Tuesday, August 24, 2010

Menopause at 35?: Day at the Doc

Menopause at 35?: Day at the Doc: "Yesterday we had an appointment with the BEST gyno I've ever seen. Ladies, if you want a referral - please message me. She spent over and ho..."

Day at the Doc

Yesterday we had an appointment with the BEST gyno I've ever seen. Ladies, if you want a referral - please message me. She spent over and hour with my husband and me answering our questions, and even pulled out her iPad to learn more.

I learned many things yesterday. First of all, menopause is when you're a year out from your last period and have elevated FSH levels. Age 35 is extremely young and rare, and the doctor was somewhat concerned. She kept referring to "ovarian failure" which, I don't really like to think my ovaries are failures! She took more blood which is being sent to Mayo Clinic (no worries - they send their samples there) in fact they took eight vials of blood. I hate needles, especially really long, big, fat needles in my arm for a couple minutes. I was so terrified. Then I saw the vials on the counter and nearly passed out. Then I asked the nurse if I needed a blood transfusion since she had taken so much.

She (the doctor) said is was not possible for me to get pregnant however she once saw a 45 year-old woman who hadn't menstruated for several years, get pregnant. Anything is possible, but she would be suprised.

She immediately jumped into talking about hormone replacement therapy. This is when I learned the most. And, this is how I understood it: the average woman's body stops producing estrogen in her 50s, when she is menopausal. At this point the body starts to feel the affects of decreased estrogen. These might be osteoporosis, bone loss, heart disease and dementia. Since my body has stopped producing estrogen at age 34, there are many repercusions other than hot flashes and mood swings. Basically I'm 20 years early to have a decreased estrogen supply so I'm pretty much setting myself up for all those fun things later in life.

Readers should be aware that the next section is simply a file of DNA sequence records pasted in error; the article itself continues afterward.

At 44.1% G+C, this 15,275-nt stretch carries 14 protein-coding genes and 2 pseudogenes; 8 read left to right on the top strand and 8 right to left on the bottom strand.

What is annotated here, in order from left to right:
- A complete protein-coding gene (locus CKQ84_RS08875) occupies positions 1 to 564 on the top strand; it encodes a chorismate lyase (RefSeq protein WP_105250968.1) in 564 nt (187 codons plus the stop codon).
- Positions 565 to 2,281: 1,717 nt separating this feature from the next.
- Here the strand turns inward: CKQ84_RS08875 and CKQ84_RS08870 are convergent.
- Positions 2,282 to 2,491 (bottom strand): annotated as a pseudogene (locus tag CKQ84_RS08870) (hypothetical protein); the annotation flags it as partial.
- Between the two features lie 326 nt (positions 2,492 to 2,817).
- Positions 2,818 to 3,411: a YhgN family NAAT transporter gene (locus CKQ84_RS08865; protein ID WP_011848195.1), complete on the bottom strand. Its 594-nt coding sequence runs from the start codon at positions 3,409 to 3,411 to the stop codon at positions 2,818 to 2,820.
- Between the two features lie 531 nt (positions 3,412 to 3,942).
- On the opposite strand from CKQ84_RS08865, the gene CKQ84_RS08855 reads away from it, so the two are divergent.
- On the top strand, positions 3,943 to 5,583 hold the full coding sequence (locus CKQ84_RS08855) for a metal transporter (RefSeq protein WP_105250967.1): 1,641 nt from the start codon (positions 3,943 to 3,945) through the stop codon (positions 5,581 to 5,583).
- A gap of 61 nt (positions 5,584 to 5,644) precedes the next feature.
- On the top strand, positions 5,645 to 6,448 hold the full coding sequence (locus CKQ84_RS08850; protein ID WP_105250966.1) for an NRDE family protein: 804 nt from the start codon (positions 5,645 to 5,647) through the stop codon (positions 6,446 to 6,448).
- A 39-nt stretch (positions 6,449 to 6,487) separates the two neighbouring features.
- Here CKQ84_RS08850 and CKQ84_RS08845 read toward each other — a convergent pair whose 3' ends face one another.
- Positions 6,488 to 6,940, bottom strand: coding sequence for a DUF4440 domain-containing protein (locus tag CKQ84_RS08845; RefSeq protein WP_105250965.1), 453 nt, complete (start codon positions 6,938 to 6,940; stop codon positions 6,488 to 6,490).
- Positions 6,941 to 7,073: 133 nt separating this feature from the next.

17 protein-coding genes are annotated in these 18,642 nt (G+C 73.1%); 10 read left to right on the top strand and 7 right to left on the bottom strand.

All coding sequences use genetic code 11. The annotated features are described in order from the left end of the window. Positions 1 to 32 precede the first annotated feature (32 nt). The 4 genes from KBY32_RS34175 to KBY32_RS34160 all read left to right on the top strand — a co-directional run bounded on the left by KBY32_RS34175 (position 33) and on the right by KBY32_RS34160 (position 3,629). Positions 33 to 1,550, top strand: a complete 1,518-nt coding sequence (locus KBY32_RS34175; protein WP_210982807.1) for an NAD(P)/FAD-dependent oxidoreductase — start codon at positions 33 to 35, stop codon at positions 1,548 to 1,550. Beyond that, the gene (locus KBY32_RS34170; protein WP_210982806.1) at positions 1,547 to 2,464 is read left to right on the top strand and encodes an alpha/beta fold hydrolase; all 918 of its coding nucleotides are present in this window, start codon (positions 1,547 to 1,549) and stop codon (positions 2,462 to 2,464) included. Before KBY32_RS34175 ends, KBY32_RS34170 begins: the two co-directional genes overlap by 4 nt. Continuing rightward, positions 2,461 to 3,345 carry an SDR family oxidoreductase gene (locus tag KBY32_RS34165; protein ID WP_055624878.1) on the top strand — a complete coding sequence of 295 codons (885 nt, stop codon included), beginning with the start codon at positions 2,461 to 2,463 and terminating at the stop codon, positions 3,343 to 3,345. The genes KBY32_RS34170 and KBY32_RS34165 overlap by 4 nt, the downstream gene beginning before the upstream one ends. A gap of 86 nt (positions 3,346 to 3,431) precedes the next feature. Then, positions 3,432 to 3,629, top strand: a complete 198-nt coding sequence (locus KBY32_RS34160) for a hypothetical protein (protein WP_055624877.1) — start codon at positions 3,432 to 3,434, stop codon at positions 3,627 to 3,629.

I've done a lot of research on my own in regards to HRT and I don't think its safe, or the best option for me. First of all, increased levels of estrogen have been linked to breast cancer and blood clots. I brought this concern up to her (doctor) and she very sweetly said, "Sarah you don't have any estrogen. Putting you on estrogen replacement would give you a little estrogen, certainly not elevated levels that would cause breast cancer."

One of the main reasons I am against HRT is that animals are harmed in the process. With Prempro, the company abuses horses. Urine from a female horse (mare) is used to make Prempro. Therefore, female horses are kept confined in tiny stalls. They're kept pregnant their entire life in these stalls. Very miserable existence. Plus, who wants to take a pill made from urine??

She (doctor) talked to me about Estradiol. I have yet to research this - I intend to today. Estradiol is transdermal (in the form of a patch or gel). The intent would be to give my body some small amounts of estrogen to hopefully ward off bone loss and dementia later in life.

Like I said, I need to research estradiol on my own but she did give me sample patches to try. She said they would help the hot flashes, mood swings and even sleeplessness within a few weeks.

Need to start working but that was our day yesterday. I still have so much information that I want to write about (fertility, hormones, holistic remedies, etc) I feel like a walking menopause directory!

Monday, August 23, 2010

Hot flashes, insomnia and mood swings, oh my!

My mom often spoke of her hot flashes. I may have thought she was exaggerating because I just couldn't understand how in the world your skin could feel on fire, or you could break out into sweat in the dead of the winter.

I was dead wrong. She wasn't exaggerating.

Hot flashes are, for me, the number-one-bar-none-worst part of this journey. Or wait, is it the insomnia? Or maybe its the roller-coaster of emotions that make me feel like I'm taking a ride on Ozzy's Crazy Train.

Hot flashes are so incredibly uncomfortable. A hot flash comes over you within seconds. You feel hot as hell, uncomfortable and occasionally its difficult to breathe. Quite possibly the worst part is the sweating. My face breaks out (or at least I feel like it breaks out) into a billion beads of sweat and its very uncomfortable. Not the kind of uncomfortable that working out and being sweaty brings, but uncomfortable like a heavy and intense flash of humidity.

Like I said in a previous post, I began experiencing "night sweats" when planning for my wedding. Since it never occurred to me I could be anywhere near menopause I didn't even consider that as an option. Night sweats seemed to go along with the stress and anxiety of everything going on in my life at the time. Looking back on it, I really should have known, shouldn't I have?